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September 22, 2020 04:00am
By Sallie Rafie, PharmD and Whitney Russell, PharmD student
When it comes to diabetes, that lack of a shared language can be a tremendous barrier to care.
How many times do pharmacists and pharmacy technicians muse, ‘I wish I spoke Spanish?’ Many practicing healthcare professionals in the United States see a large number of Spanish-speaking patients, but don't speak the language.
When it comes to diabetes, that lack of a shared language can be a tremendous barrier to care. Hispanic patients are at elevated risk for diabetes and its complications compared with Caucasians, according to a recent study.
Pharmacists at the University of Colorado Skaggs School of Pharmacy and Pharmaceutical Sciences in Aurora, CO knew that many Hispanic patients receive care at federally qualified health centers (FQHCs), with more than half of their patients members of this patient population. They also knew that Hispanic patients prefer to receive care in their native language. These professionals established a Collaborative Drug Therapy Management—driven bilingual clinical pharmacy service on diabetes outcomes, and measured its impact.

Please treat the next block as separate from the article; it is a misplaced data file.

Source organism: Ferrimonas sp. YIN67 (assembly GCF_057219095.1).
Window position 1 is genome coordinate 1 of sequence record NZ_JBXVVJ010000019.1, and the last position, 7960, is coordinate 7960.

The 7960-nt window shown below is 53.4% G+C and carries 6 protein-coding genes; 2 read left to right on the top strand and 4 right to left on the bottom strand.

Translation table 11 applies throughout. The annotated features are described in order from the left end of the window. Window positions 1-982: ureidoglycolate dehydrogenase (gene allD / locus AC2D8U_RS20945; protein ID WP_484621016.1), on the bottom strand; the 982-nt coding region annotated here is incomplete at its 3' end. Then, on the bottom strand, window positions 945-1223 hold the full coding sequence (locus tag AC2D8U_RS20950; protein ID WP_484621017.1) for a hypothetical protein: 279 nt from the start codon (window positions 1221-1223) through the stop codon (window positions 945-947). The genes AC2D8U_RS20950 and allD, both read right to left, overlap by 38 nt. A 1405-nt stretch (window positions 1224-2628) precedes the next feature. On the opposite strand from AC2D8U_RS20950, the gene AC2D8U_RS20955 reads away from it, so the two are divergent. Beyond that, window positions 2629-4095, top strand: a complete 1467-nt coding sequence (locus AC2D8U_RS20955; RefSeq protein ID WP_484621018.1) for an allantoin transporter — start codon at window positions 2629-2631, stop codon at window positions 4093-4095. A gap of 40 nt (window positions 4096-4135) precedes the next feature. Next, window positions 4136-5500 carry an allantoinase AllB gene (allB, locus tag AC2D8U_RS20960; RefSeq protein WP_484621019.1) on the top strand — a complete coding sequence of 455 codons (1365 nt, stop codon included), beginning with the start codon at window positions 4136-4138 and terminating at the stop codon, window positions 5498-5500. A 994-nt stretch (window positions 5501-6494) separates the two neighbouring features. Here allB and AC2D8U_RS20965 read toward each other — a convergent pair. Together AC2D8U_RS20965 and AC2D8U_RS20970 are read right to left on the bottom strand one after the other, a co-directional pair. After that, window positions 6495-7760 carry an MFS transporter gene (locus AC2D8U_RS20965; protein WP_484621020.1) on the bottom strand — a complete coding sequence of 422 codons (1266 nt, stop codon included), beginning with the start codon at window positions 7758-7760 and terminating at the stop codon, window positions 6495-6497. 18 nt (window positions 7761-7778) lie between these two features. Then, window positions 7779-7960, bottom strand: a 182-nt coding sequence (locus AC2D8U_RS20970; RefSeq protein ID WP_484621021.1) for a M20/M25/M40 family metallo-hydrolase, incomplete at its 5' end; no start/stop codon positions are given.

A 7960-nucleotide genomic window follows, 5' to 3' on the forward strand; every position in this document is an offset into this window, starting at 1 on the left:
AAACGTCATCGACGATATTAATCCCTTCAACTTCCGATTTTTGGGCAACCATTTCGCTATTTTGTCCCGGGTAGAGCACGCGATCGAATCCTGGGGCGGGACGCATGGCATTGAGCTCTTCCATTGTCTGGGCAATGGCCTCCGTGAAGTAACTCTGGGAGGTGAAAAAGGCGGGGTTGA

They published the results of this successful intervention in theAnnals of Pharmacotherapy. These investigators included patients diagnosed with diabetes (n=211) who visited the pharmacy for the first time between July 1, 2015, and March 31, 2016. At that time, patients' median pre-intervention HbA1Cwas 10.5%.
Over the ensuing months, they reviewed medical record data to look for HbA1Cchanges,blood pressure (BP) changes, number of visits, ethnicity, and primary language preference. The mean number of in-person visits with a pharmacist was 3.5 per patients.
At the study's end,the median post-intervention HbA1Cwas 9.1%. These patients also has statistically significant BP reductions. Improvement in HbA1Cincreased as the number of visits with the Spanish-speaking clinical pharmacist.
Hispanic patients, and those who preferred their care in Spanish, had the same outcome as non-Hispanics and English speakers. This finding is important because multiple studies have shown that patients in this population have had traditionally had poorer outcomes.
This study should be incentives for healthcare professionals who serve large Hispanic populations to consider taking Spanish-language lessons. It can improve outcomes.
Chavez B, Kosirog E, Brunner JM. Impact of a bilingual pharmacy diabetes Service in a Federally Qualified Health Center.Ann Pharmacother. 2018 Jun 1:1060028018781852. doi: 10.1177/1060028018781852. [Epub ahead of print]